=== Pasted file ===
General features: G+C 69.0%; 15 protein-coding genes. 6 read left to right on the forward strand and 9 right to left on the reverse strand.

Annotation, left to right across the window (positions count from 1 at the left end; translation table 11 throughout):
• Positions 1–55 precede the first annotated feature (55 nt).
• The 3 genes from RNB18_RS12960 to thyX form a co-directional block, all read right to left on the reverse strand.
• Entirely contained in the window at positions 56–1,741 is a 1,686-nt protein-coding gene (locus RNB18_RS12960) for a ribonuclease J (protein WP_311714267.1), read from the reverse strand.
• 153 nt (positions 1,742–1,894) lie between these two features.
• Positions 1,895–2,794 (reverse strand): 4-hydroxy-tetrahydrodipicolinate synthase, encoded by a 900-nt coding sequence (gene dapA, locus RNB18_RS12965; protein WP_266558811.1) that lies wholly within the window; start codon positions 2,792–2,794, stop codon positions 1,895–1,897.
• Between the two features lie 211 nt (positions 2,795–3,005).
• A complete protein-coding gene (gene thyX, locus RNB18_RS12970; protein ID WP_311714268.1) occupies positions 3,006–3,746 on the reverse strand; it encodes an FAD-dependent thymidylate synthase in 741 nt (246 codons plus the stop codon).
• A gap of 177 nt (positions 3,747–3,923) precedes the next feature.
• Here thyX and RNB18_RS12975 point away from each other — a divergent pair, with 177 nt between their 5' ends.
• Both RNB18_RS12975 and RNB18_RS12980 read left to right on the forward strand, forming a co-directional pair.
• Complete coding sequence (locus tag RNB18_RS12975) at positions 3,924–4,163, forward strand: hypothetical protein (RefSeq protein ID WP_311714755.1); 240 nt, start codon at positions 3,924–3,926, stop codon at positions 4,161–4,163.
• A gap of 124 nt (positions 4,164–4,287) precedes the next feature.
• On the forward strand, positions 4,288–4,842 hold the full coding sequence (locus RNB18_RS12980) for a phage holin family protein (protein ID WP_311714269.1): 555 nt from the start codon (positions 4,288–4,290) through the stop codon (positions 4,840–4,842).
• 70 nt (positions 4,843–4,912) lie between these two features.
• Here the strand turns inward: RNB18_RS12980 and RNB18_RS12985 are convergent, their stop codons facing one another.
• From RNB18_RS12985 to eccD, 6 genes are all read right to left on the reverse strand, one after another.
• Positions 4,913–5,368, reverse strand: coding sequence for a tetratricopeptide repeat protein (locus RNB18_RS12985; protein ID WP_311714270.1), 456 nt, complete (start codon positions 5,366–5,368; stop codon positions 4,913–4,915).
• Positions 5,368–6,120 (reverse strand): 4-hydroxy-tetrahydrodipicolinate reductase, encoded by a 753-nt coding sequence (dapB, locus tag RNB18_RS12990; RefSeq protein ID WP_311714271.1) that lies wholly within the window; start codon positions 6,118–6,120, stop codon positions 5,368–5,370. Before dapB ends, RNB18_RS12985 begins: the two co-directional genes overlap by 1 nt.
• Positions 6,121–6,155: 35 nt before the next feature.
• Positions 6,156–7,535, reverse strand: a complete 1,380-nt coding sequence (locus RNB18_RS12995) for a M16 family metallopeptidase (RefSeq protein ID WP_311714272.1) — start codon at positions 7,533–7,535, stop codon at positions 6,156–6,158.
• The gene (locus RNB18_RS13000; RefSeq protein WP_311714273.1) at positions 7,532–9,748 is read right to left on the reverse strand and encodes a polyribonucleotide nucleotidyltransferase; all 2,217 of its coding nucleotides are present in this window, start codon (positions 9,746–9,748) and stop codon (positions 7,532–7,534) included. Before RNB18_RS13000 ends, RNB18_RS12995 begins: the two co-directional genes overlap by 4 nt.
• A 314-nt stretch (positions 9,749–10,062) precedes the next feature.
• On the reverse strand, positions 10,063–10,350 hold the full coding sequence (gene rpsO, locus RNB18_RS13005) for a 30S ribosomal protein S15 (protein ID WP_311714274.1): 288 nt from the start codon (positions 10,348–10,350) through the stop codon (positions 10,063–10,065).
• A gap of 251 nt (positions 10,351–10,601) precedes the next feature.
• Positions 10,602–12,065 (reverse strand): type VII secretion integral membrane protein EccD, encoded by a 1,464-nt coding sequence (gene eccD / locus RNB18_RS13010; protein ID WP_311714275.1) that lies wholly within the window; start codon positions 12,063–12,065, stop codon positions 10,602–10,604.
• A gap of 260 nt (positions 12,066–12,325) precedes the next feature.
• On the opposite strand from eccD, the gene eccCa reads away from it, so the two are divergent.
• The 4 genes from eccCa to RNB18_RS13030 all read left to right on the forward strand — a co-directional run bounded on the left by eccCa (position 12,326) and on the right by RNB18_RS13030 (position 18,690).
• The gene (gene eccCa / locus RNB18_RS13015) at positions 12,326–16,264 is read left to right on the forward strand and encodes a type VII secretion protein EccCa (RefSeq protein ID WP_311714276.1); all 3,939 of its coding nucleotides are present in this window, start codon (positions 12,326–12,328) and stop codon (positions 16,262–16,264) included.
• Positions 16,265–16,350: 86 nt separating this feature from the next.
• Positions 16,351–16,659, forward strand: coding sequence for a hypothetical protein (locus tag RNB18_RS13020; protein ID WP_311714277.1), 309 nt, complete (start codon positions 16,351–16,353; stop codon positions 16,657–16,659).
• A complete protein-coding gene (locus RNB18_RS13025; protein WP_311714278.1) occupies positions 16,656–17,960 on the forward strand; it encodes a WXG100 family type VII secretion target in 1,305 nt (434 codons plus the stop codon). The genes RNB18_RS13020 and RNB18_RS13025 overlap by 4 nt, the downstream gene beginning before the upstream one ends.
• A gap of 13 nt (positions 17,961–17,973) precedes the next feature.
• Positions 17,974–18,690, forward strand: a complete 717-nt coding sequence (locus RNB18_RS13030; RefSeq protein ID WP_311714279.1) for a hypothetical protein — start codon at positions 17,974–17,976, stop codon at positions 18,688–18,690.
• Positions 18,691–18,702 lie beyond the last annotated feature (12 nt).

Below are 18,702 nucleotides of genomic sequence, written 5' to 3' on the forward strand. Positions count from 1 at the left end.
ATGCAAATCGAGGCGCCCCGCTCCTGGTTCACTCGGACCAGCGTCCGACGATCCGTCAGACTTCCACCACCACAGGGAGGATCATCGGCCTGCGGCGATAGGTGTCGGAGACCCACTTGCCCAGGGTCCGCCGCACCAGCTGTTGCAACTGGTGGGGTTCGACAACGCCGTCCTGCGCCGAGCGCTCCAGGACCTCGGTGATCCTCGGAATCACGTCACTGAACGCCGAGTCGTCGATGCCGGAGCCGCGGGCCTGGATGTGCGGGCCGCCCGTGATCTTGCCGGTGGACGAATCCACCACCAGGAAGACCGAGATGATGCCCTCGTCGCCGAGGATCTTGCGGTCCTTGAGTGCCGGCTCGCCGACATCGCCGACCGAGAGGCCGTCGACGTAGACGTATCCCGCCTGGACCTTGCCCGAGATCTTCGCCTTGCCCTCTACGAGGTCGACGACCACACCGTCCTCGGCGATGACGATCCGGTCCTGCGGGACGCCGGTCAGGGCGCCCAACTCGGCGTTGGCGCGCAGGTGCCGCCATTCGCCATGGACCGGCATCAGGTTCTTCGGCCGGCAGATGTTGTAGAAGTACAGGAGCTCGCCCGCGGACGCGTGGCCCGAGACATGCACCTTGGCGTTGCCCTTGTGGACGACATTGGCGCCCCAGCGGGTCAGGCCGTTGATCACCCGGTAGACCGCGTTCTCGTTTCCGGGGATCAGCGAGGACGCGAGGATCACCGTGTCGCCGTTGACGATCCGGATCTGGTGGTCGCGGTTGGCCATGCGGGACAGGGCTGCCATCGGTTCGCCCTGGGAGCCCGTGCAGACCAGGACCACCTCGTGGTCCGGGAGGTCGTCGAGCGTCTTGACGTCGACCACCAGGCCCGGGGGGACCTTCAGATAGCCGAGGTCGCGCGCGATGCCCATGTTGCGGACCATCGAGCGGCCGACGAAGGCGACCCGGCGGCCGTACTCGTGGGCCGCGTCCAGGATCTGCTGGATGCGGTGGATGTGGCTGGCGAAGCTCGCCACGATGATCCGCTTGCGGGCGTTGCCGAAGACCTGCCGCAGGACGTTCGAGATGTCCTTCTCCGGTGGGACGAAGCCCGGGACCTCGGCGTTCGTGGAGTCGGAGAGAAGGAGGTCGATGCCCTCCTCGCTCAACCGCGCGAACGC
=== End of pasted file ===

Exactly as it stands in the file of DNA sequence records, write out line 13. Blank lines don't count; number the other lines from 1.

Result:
• Complete coding sequence (locus tag RNB18_RS12975) at positions 3,924–4,163, forward strand: hypothetical protein (RefSeq protein ID WP_311714755.1); 240 nt, start codon at positions 3,924–3,926, stop codon at positions 4,161–4,163.